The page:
The primary endpoint was PFS assessed by the Response Evaluation Criteria in Solid Tumours in a blinded central radiological review. Regorafenib significantly prolonged PFS versus placebo in all sarcoma groups with the exception of liposarcomas, which may not be surprising due to the heterogeneity of angiogenesis in liposarcomas29 A pooled analysis of non-adipocytic sarcomas also showed significantly prolonged PFS with regorafenib versus placebo.27 OS was not statistically significantly different between the regorafenib and placebo groups for any STS type,27 which is most likely because 82% of patients in the placebo group crossed-over to the regorafenib group after disease progression.

No patients in REGOSARC had a complete tumour response. Five patients had a partial tumour response: one in the placebo arm (leiomyosarcoma, lasting 6 months), and four in the regorafenib arm (synovial sarcoma, 2.8 months; other sarcomas: 2, 7, and 13 months). Overall, the most frequent drug-related AEs (all grades) in the regorafenib group were asthenia (63%), diarrhoea (44%), mucositis (44%), HFS (44%), anorexia (38%), and arterial hypertension (36%). These AEs were all Grade 1–3 in severity. There was one toxic death due to hepatitis in the regorafenib group, which was considered to be drug-related.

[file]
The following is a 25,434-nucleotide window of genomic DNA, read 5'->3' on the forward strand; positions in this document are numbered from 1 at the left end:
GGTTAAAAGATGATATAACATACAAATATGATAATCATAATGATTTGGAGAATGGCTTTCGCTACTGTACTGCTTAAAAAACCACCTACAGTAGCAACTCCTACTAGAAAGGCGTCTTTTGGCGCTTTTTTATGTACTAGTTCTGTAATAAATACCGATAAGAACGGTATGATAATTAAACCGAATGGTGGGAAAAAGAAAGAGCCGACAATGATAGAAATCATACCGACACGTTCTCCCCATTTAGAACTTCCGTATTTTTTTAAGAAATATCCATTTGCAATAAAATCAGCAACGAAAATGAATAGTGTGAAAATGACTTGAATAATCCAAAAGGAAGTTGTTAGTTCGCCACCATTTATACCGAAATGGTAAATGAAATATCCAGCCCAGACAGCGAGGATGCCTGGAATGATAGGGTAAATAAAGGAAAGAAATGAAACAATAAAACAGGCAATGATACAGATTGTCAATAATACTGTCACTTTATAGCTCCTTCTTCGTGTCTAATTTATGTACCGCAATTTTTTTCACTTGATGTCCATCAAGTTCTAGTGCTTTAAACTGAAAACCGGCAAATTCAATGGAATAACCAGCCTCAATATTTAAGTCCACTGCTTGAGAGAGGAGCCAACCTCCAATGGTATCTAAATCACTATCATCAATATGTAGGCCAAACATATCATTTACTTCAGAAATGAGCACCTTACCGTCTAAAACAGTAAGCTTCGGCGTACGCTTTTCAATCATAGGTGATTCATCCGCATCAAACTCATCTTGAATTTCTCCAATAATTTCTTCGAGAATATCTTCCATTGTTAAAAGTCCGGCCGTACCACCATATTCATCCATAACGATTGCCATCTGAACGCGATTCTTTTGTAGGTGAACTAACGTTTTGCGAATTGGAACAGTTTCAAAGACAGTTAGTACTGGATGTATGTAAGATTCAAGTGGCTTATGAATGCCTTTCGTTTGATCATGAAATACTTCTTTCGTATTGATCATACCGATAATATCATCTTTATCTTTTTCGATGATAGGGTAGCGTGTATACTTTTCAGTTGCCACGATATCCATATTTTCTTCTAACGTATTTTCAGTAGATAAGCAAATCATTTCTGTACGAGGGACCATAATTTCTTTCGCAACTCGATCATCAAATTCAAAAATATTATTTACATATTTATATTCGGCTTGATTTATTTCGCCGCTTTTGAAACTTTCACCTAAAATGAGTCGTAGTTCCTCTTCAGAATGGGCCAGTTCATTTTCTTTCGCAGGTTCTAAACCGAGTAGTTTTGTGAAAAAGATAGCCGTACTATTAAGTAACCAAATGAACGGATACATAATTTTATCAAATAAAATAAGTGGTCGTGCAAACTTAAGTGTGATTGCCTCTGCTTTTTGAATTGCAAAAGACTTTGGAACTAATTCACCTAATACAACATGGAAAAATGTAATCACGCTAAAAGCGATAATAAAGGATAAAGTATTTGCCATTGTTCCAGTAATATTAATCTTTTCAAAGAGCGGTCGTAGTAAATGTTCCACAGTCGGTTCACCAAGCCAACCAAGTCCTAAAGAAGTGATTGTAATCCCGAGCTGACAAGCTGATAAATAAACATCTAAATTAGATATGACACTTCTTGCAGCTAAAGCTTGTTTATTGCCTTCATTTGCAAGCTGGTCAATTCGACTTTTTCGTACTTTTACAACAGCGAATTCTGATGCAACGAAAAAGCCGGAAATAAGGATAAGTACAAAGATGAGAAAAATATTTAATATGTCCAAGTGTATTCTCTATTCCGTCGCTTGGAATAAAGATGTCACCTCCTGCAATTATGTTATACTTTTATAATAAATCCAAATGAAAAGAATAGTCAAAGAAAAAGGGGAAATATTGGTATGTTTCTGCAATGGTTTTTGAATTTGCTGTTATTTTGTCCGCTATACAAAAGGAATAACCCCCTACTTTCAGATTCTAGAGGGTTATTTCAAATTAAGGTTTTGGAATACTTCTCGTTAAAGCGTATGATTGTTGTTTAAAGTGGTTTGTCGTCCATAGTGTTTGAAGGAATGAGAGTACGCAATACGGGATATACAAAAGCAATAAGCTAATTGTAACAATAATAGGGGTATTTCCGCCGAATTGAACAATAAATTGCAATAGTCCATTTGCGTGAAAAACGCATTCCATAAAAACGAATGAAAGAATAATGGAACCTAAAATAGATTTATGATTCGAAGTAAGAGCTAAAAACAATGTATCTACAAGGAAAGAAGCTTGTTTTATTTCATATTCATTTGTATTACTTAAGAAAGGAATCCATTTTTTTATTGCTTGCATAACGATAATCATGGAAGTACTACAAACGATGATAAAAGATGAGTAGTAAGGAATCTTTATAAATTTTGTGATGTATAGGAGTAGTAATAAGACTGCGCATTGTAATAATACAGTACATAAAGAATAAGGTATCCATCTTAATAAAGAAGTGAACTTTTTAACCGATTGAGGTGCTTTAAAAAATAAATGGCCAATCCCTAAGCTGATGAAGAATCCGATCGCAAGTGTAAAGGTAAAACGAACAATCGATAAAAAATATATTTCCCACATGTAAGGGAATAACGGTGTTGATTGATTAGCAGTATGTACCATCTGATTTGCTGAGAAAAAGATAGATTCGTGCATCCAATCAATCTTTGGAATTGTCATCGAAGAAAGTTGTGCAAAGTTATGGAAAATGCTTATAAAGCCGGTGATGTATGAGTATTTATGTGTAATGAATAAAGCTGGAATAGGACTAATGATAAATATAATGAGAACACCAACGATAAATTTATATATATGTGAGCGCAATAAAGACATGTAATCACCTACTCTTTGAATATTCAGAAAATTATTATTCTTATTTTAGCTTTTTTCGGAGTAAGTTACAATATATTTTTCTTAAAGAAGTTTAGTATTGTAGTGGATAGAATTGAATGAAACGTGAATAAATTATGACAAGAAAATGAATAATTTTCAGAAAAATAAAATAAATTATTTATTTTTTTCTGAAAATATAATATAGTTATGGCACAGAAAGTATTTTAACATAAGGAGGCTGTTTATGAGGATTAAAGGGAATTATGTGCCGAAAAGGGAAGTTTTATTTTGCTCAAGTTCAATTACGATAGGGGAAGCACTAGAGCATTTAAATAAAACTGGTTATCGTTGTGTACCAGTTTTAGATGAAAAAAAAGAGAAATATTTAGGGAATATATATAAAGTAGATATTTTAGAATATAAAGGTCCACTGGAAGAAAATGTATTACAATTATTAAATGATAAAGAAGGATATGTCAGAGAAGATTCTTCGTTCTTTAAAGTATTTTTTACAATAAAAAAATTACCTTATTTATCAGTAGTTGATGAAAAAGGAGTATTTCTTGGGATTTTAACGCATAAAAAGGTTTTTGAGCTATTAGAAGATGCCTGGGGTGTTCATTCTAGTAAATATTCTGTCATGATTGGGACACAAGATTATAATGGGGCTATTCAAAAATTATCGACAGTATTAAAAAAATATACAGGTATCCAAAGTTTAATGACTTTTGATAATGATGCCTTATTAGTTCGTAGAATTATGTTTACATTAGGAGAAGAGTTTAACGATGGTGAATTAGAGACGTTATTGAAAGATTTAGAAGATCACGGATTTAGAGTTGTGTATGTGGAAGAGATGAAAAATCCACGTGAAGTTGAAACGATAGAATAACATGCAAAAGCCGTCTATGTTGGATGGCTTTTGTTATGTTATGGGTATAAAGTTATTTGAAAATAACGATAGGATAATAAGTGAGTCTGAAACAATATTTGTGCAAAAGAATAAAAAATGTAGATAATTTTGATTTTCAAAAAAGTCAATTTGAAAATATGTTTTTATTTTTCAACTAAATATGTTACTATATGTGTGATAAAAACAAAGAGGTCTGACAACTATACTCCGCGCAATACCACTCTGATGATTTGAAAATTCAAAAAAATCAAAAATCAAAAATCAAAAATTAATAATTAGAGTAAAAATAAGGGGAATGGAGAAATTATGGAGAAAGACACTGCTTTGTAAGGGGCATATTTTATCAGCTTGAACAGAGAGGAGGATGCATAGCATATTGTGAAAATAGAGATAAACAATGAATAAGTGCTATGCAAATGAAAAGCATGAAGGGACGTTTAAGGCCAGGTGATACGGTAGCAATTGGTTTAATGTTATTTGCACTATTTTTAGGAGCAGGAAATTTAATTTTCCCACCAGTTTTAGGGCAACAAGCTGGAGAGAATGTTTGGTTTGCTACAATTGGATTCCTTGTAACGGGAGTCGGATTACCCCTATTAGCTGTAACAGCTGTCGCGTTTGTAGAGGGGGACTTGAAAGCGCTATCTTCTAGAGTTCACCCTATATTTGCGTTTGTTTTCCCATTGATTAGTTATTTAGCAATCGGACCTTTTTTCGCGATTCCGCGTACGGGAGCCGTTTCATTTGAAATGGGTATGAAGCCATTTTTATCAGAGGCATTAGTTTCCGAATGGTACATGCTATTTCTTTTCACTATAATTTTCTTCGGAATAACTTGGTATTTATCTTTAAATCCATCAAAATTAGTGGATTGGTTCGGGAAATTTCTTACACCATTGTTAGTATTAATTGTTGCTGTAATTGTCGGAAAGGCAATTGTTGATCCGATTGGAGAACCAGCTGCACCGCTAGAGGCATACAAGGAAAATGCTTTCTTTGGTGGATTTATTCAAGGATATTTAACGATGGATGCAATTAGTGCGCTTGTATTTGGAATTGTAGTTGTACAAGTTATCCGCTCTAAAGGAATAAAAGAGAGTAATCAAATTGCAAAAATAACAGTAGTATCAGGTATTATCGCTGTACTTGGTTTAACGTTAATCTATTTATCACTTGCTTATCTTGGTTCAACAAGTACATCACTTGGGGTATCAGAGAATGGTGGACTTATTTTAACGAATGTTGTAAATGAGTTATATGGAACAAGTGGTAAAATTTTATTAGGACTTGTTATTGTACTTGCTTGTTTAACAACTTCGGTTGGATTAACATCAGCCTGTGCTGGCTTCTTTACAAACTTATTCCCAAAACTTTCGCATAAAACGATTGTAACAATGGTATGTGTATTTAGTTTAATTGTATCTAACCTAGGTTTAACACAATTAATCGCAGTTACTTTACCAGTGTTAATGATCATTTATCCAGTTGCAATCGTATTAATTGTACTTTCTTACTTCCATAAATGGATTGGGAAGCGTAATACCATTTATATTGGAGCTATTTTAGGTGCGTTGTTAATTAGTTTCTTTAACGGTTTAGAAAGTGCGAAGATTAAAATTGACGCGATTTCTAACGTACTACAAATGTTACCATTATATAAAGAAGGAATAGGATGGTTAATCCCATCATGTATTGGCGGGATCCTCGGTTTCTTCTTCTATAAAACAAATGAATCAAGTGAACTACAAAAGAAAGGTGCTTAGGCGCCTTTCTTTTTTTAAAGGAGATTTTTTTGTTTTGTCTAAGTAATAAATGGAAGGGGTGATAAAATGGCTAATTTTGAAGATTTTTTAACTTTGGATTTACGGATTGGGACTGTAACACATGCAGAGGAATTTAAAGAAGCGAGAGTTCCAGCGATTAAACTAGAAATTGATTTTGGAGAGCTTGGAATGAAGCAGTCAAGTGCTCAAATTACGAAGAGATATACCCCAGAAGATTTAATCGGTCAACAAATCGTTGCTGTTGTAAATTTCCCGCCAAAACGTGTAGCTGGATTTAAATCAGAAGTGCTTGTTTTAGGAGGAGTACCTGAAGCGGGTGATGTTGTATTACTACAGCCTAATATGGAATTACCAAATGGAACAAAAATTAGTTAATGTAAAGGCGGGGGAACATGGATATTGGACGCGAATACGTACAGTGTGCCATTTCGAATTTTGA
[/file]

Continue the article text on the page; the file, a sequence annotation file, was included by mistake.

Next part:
Regorafenib met the primary objective of prolonging PFS in patients with pre-treated, non-adipocytic sarcoma versus placebo, and showed superiority to placebo with regards to PFS. However, REGOSARC was not powered to demonstrate a statistically significant improvement in OS, due to the cross-over option for patients in the placebo group, and the small sample sizes. The AE profile was as expected for regorafenib.

The challenges in sarcoma treatment should be emphasised, particularly as there are numerous receptor tyrosine kinases, which are all potential targets for inhibition.30 Of note, the PFS results with regorafenib27 were similar to those with pazopanib, which is approved for refractory non-adipocytic STS with a significant 3-month PFS benefit,31 but is not active in liposarcomas.32

Conclusions